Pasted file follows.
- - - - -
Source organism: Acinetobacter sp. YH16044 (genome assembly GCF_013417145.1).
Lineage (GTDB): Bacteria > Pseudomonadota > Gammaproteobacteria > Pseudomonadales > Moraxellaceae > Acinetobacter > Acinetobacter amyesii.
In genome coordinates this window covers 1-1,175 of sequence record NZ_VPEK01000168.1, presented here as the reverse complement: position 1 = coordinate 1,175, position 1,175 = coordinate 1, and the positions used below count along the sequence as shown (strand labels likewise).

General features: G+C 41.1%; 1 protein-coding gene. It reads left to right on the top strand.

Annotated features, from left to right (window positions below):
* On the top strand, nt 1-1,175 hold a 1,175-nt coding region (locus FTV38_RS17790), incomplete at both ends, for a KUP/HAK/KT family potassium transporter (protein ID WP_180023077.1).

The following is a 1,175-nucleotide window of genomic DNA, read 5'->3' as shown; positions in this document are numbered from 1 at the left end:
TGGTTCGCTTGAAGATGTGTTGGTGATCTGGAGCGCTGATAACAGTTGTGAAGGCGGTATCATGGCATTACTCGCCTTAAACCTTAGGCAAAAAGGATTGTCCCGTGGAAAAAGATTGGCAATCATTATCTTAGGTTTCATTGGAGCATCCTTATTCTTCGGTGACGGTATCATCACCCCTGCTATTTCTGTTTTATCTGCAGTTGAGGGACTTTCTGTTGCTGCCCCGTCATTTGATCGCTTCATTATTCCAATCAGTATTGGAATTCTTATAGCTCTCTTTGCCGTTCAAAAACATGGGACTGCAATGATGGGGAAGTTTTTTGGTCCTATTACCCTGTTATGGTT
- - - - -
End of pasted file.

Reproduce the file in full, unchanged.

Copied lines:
Source organism: Acinetobacter sp. YH16044 (genome assembly GCF_013417145.1).
Lineage (GTDB): Bacteria > Pseudomonadota > Gammaproteobacteria > Pseudomonadales > Moraxellaceae > Acinetobacter > Acinetobacter amyesii.
In genome coordinates this window covers 1-1,175 of sequence record NZ_VPEK01000168.1, presented here as the reverse complement: position 1 = coordinate 1,175, position 1,175 = coordinate 1, and the positions used below count along the sequence as shown (strand labels likewise).

General features: G+C 41.1%; 1 protein-coding gene. It reads left to right on the top strand.

Annotated features, from left to right (window positions below):
* On the top strand, nt 1-1,175 hold a 1,175-nt coding region (locus FTV38_RS17790), incomplete at both ends, for a KUP/HAK/KT family potassium transporter (protein ID WP_180023077.1).

The following is a 1,175-nucleotide window of genomic DNA, read 5'->3' as shown; positions in this document are numbered from 1 at the left end:
TGGTTCGCTTGAAGATGTGTTGGTGATCTGGAGCGCTGATAACAGTTGTGAAGGCGGTATCATGGCATTACTCGCCTTAAACCTTAGGCAAAAAGGATTGTCCCGTGGAAAAAGATTGGCAATCATTATCTTAGGTTTCATTGGAGCATCCTTATTCTTCGGTGACGGTATCATCACCCCTGCTATTTCTGTTTTATCTGCAGTTGAGGGACTTTCTGTTGCTGCCCCGTCATTTGATCGCTTCATTATTCCAATCAGTATTGGAATTCTTATAGCTCTCTTTGCCGTTCAAAAACATGGGACTGCAATGATGGGGAAGTTTTTTGGTCCTATTACCCTGTTATGGTT